When I was dancing and choreographing in New York City, I took every opportunity to gain more experience. This led me to a unique chance of choreographing for an all-male strip group. Most were gang bangers, body builders or an amalgamation of both. I was fearful that I wouldn’t be able to convince them of my abilities and earn their respect, but still defiant enough to grab onto all of the courage my insides had to offer.

Because each man brought into the studio a disrespectful attitude and a preconceived idea of what I would be like as his teacher – mostly it was “that little white girl” with the big set of cojones. I wanted to prove my worth as their choreographer – which was no easy task, especially with the ones who deposited their knives and Berettas at the back of the studio. Not only did I need to prove myself as their choreographer, but to my surprise, I found myself also having to be mother, healer and stripper.

On Wednesdays, I had 2 hours to teach a group dance class to these mammoths and then to help them individually with their strip routines as well as empower them with self-confidence and grace. Each following Friday night, at a large, predominantly black and Puerto Rican nightclub, in front of hundreds, if not thousands of screaming women, they’d perform in all their glory and self-admiration.

You never know how your actions will be perceived, but I do believe when your intentions are clear and good, you will earn respect because, eventually, I did earn it from of those big thugs. So much so, that every time we were all together for their nightclub gig, they’d all huddle around me before and after their show, protecting me from men, just like themselves – in case those men might not have had the opportunity to work with someone who gave them respect.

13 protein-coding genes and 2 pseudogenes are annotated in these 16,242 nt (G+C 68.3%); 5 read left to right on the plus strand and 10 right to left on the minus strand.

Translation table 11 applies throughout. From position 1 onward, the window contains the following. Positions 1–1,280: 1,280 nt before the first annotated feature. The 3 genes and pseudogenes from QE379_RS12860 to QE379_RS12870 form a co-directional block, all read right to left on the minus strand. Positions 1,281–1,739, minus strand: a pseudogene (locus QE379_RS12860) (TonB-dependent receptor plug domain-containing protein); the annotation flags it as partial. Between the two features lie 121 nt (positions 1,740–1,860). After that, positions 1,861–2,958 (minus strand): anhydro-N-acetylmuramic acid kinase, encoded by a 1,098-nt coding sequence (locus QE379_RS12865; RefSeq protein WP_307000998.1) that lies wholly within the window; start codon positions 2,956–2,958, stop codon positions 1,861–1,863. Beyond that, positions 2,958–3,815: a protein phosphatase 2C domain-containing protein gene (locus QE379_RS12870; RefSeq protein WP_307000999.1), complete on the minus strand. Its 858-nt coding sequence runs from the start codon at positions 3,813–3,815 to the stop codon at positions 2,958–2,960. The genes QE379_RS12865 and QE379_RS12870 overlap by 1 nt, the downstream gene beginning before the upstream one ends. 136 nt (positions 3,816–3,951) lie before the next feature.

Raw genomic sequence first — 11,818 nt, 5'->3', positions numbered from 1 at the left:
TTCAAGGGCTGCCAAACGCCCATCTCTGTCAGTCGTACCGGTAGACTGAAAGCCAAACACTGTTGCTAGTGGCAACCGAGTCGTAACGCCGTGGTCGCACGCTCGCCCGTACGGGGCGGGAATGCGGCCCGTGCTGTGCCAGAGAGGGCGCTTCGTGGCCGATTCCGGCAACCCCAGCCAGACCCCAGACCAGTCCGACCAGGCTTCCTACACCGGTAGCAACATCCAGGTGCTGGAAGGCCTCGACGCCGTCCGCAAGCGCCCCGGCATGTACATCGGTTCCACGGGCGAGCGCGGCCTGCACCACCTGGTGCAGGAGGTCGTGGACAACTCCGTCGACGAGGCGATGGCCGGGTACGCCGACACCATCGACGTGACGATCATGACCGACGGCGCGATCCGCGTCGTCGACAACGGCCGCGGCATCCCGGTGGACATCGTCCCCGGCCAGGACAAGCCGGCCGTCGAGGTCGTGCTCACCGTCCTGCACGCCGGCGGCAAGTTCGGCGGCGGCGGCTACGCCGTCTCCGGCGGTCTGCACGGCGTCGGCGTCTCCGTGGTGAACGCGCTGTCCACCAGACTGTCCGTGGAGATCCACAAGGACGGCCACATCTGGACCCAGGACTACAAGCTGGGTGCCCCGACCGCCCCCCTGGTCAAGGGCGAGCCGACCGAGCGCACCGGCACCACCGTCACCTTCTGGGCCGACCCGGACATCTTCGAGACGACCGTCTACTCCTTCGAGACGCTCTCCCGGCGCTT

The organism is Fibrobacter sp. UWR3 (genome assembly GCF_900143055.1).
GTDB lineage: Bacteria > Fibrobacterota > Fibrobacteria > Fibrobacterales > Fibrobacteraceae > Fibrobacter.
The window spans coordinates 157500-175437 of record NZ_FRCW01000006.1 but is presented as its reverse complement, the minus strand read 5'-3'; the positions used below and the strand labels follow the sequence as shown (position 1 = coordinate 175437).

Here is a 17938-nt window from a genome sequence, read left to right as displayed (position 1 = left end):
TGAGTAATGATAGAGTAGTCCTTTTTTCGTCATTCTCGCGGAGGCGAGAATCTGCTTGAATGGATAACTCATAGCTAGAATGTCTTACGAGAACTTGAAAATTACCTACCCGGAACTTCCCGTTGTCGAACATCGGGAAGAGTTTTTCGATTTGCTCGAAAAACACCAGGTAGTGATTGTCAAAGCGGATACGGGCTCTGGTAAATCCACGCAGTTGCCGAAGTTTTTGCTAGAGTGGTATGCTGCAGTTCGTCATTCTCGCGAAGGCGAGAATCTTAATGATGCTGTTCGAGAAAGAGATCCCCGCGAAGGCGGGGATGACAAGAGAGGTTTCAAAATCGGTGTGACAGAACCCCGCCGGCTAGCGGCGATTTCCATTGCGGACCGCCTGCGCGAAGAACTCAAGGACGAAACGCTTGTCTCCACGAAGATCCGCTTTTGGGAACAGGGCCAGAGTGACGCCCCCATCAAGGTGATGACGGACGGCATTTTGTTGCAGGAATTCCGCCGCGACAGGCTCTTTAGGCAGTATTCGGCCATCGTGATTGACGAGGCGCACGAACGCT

Hello everyone, as this is my first blog, I’d like to promise two things. First, that whatever I say is what I sincerely believe. I’m not politically correct – which means I’ll express to you what I feel and why I feel the way I do. It is never my intention to offend anyone, but sometimes things need to be said. Secondly, to offer practical mind and body health tips that go beyond the Pilates method as well as deal with the myths and phoniness that exist in my field.

And with those two promises laid out for all to hold me accountable, I begin…

Back when I was training as a competitive gymnast, I had many opportunities to have life lessons presented to me. Most were begrudgingly taught by my coaches, others I learned at the gymnastic meets and still others by the realization that my girlhood was fading – and I was nowhere near where I wanted to be.

One such lesson came during just another day at the gym as I worked to perfect my tumbling skills. Try as I might, my efforts never seemed quite good enough for my coaches. I guess you could say I developed a bit of an attitude, and yes, it was on display. I thought the manner in which they gave corrections lacked any kind of humanity, so could you blame me for having my boxing gloves at the ready? Apparently, my coaches had had enough of this attitude and decided that it was best if I took some time off. Good, I said to myself, glad to be out of their sight. My ankles were hurting anyway.

What I didn’t know at the time was how important it was to extract myself from that world. Although I was pissed because it was their decision and not mine, I secretly agreed with them and left the gym. Choice words cascaded out of me the moment I drove away.

From that one little gymnastic scene, I came to realize how important it was to separate myself in order to stay centered – to give myself time to re-evaluate my thoughts, words and actions. When I was allowed to return to the gym, I was amazed at how high my back flips and twists were. I found myself smiling inside and thinking that my little “rest” helped me in more ways than expected. My coaches thought they tamed me, but I knew better. I just had found my center again. I learned that without honoring necessary alone time, centering time, we can often make unwise choices – from what we choose to eat or whom we select as friends or what source of information to trust in our rapidly changing world. Getting centered puts us back in touch with our authentic selves.